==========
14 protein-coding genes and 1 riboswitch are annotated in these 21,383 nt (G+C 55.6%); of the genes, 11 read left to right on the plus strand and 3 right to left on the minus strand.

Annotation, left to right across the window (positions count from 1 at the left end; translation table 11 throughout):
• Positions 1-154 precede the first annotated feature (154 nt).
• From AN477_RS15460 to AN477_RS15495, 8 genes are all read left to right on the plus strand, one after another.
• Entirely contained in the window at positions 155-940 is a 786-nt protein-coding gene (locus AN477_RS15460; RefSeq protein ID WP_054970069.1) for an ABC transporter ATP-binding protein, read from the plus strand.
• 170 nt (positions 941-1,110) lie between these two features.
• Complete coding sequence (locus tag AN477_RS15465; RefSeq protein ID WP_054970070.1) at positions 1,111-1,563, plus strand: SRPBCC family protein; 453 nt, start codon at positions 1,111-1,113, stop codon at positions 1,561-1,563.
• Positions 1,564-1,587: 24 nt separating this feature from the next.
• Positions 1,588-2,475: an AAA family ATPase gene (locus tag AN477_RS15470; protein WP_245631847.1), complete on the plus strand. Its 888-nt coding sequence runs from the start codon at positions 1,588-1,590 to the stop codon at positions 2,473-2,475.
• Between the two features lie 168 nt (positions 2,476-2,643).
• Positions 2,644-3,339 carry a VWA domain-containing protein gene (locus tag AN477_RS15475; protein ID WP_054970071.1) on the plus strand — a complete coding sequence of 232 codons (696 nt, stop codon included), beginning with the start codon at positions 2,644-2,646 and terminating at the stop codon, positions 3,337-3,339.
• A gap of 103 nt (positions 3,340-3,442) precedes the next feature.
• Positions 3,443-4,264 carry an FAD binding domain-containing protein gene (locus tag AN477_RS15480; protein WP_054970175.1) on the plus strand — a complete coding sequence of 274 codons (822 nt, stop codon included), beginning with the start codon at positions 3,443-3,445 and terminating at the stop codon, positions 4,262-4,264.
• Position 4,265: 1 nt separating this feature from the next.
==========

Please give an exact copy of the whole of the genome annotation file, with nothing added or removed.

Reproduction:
14 protein-coding genes and 1 riboswitch are annotated in these 21,383 nt (G+C 55.6%); of the genes, 11 read left to right on the plus strand and 3 right to left on the minus strand.

Annotation, left to right across the window (positions count from 1 at the left end; translation table 11 throughout):
• Positions 1-154 precede the first annotated feature (154 nt).
• From AN477_RS15460 to AN477_RS15495, 8 genes are all read left to right on the plus strand, one after another.
• Entirely contained in the window at positions 155-940 is a 786-nt protein-coding gene (locus AN477_RS15460; RefSeq protein ID WP_054970069.1) for an ABC transporter ATP-binding protein, read from the plus strand.
• 170 nt (positions 941-1,110) lie between these two features.
• Complete coding sequence (locus tag AN477_RS15465; RefSeq protein ID WP_054970070.1) at positions 1,111-1,563, plus strand: SRPBCC family protein; 453 nt, start codon at positions 1,111-1,113, stop codon at positions 1,561-1,563.
• Positions 1,564-1,587: 24 nt separating this feature from the next.
• Positions 1,588-2,475: an AAA family ATPase gene (locus tag AN477_RS15470; protein WP_245631847.1), complete on the plus strand. Its 888-nt coding sequence runs from the start codon at positions 1,588-1,590 to the stop codon at positions 2,473-2,475.
• Between the two features lie 168 nt (positions 2,476-2,643).
• Positions 2,644-3,339 carry a VWA domain-containing protein gene (locus tag AN477_RS15475; protein ID WP_054970071.1) on the plus strand — a complete coding sequence of 232 codons (696 nt, stop codon included), beginning with the start codon at positions 2,644-2,646 and terminating at the stop codon, positions 3,337-3,339.
• A gap of 103 nt (positions 3,340-3,442) precedes the next feature.
• Positions 3,443-4,264 carry an FAD binding domain-containing protein gene (locus tag AN477_RS15480; protein WP_054970175.1) on the plus strand — a complete coding sequence of 274 codons (822 nt, stop codon included), beginning with the start codon at positions 3,443-3,445 and terminating at the stop codon, positions 4,262-4,264.
• Position 4,265: 1 nt separating this feature from the next.